On a national level we appear to have governments in both Edinburgh and London who are intent on wresting control away from local accountability in the name of saving money.
I don’t believe that centralisation ever saves money in the long term. It merely leads to ever increasing bureaucracy and a reduction in the level of service as decisions which would be simple on a local level become mired in complex management structures.
We need to be lobbying at a national level for decisions to be taken out of the hands of faceless and non-elected bureaucrats in government QUANGOS and returned to local control.
The price of fuel both for transport and for heating is crippling individual families and our economy in general. While the 5p derogation was a welcome move it became immediately obvious that any advantage gained could be wiped out in a matter of hours because of the extreme volatility of fuel prices.
We need a proper investigation into profit levels being made by GB Oils, but the reality is that the most of the money we pay goes straight to the government.
As a council we should be pushing for a fuel regulator that would ensure stabilisation of prices and a fixed level of duty throughout the UK rather than VAT which further penalises areas with already high prices.
Nothing has divided our community as much over the last few years as the chronic mishandling of the development of the Viking Energy wind farm project.
Whatever the ins and outs of the project itself, the way in which it has been progressed to date does not inspire confidence in the abilities of those concerned to actually manage its further development.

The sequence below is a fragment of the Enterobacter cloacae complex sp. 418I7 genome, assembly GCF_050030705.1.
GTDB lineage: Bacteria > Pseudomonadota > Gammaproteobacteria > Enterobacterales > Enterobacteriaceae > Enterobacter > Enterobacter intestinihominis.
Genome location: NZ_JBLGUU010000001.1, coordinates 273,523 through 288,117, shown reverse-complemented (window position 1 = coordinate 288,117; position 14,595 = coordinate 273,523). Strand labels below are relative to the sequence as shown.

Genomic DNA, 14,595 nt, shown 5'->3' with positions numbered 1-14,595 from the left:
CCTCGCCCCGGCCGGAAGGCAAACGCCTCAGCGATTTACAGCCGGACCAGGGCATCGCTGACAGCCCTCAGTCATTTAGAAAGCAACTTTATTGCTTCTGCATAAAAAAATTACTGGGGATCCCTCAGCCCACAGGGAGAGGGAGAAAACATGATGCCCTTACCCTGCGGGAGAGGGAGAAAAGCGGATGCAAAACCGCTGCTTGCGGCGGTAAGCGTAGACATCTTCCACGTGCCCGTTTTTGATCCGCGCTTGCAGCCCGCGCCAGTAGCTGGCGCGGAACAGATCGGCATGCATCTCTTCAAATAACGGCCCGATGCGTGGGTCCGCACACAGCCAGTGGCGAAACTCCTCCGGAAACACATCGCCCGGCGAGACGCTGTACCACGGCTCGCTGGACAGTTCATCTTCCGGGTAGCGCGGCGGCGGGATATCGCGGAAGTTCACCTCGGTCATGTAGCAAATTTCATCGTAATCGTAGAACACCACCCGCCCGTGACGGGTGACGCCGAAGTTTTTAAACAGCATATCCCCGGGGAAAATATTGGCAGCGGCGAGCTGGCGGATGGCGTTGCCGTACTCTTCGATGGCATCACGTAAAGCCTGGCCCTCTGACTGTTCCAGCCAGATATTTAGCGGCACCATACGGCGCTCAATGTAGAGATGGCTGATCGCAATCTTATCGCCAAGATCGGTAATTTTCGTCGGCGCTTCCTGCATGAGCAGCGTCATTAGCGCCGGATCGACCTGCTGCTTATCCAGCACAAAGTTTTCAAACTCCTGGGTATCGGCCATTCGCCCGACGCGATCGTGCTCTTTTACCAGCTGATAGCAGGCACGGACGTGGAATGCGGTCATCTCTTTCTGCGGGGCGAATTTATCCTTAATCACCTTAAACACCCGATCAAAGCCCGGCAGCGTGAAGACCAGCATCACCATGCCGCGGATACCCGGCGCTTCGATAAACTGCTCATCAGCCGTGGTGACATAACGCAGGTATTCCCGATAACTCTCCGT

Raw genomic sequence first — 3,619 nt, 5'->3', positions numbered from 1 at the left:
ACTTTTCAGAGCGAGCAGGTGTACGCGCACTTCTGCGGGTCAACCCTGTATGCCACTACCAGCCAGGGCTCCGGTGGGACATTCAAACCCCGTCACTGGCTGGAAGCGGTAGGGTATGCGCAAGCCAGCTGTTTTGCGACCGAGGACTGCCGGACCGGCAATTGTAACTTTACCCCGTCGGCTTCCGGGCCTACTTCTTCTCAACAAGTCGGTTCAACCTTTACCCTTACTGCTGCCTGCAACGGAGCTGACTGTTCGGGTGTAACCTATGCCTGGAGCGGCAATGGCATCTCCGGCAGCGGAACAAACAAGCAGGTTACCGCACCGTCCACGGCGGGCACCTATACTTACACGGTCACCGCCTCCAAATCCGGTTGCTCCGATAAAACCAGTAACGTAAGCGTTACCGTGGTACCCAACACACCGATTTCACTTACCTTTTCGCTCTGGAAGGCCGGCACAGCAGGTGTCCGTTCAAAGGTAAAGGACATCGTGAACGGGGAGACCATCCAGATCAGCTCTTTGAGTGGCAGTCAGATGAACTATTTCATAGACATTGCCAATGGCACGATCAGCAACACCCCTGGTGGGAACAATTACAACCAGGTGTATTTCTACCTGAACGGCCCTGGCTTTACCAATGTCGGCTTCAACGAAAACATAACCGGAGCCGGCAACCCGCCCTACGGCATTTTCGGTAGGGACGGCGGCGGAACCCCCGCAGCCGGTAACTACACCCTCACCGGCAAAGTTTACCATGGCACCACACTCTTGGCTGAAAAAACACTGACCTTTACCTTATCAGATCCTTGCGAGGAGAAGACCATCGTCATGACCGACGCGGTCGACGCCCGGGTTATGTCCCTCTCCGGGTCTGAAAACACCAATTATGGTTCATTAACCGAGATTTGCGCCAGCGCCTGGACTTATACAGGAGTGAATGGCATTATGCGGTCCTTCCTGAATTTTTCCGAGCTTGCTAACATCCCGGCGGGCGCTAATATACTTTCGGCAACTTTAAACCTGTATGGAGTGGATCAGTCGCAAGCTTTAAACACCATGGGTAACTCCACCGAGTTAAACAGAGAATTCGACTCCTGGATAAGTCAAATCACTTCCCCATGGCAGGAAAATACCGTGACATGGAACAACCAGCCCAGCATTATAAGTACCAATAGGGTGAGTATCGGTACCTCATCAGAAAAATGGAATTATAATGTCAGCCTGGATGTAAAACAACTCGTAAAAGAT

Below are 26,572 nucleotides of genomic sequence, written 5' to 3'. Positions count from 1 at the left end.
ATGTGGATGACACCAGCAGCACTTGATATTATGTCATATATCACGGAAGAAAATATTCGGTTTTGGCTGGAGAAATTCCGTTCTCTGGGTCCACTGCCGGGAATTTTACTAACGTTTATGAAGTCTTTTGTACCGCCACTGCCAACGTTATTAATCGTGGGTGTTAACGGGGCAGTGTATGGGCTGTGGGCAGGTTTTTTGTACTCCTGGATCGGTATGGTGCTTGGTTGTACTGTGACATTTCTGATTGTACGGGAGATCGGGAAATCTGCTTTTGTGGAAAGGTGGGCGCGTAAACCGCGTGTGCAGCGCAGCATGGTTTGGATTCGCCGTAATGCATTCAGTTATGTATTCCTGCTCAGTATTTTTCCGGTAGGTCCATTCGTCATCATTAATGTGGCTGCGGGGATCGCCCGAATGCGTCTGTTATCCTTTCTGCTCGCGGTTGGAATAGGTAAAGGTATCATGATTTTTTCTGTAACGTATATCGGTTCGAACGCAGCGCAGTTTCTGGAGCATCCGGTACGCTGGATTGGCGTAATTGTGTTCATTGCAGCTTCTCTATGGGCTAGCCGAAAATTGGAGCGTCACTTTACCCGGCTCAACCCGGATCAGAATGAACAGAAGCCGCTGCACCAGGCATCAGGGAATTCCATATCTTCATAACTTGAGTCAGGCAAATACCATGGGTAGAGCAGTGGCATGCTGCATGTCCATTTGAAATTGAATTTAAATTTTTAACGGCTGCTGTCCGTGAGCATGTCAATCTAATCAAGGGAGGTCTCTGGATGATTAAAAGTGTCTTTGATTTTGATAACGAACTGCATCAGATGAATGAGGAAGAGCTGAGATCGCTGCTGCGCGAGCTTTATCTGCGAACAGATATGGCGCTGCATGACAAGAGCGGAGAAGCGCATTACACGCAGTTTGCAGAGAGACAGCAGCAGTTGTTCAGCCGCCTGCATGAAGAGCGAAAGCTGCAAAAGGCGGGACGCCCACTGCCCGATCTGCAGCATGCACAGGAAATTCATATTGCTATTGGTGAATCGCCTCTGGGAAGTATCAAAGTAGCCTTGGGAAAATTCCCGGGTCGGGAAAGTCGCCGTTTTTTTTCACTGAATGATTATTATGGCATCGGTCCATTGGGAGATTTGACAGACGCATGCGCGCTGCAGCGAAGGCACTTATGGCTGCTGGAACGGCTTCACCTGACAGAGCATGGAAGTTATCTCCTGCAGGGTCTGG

This worries me, as does the prospect of risking large amounts of public money in something over which we will ultimately have no control. (Does anyone remember the Smyrl Line?)
It also causes me great concern that a senior councillor is claiming in the press that the Shetland economy is unsustainable without Viking Energy. If this is indeed the case then we desperately need to do something to get ourselves out of that position.
We need a diverse and self-sustaining economy, not a dependency culture at the mercy of national government and the power companies.
The recent decision of the SNP to allow planning permission to proceed without a public enquiry indicates to me that their policy is bent on the development of renewable energy regardless of the consequences.
It is quite likely that once the interconnector has been put in place then Viking Energy will prove to be the thin end of the wedge in terms of renewable development and it is unlikely that any local control at all will be able to be exercised.
There are no easy answers to any of the issues discussed above. The work of the SIC has become increasingly complex as time goes on and no one is going to solve all the problems currently besetting us in any kind of short period of time.
firmly believe that the answer to many of our challenges lies in a council which is able to establish a clear vision for the future and, in conjunction with a very capable staff, to develop a plan for making that vision come to fruition.
Shetland is at a crossroads and the decisions we make now will shape the future for generations to come. We need councillors capable of resisting short term panic and taking a long term view with regard to building the future we all need and want.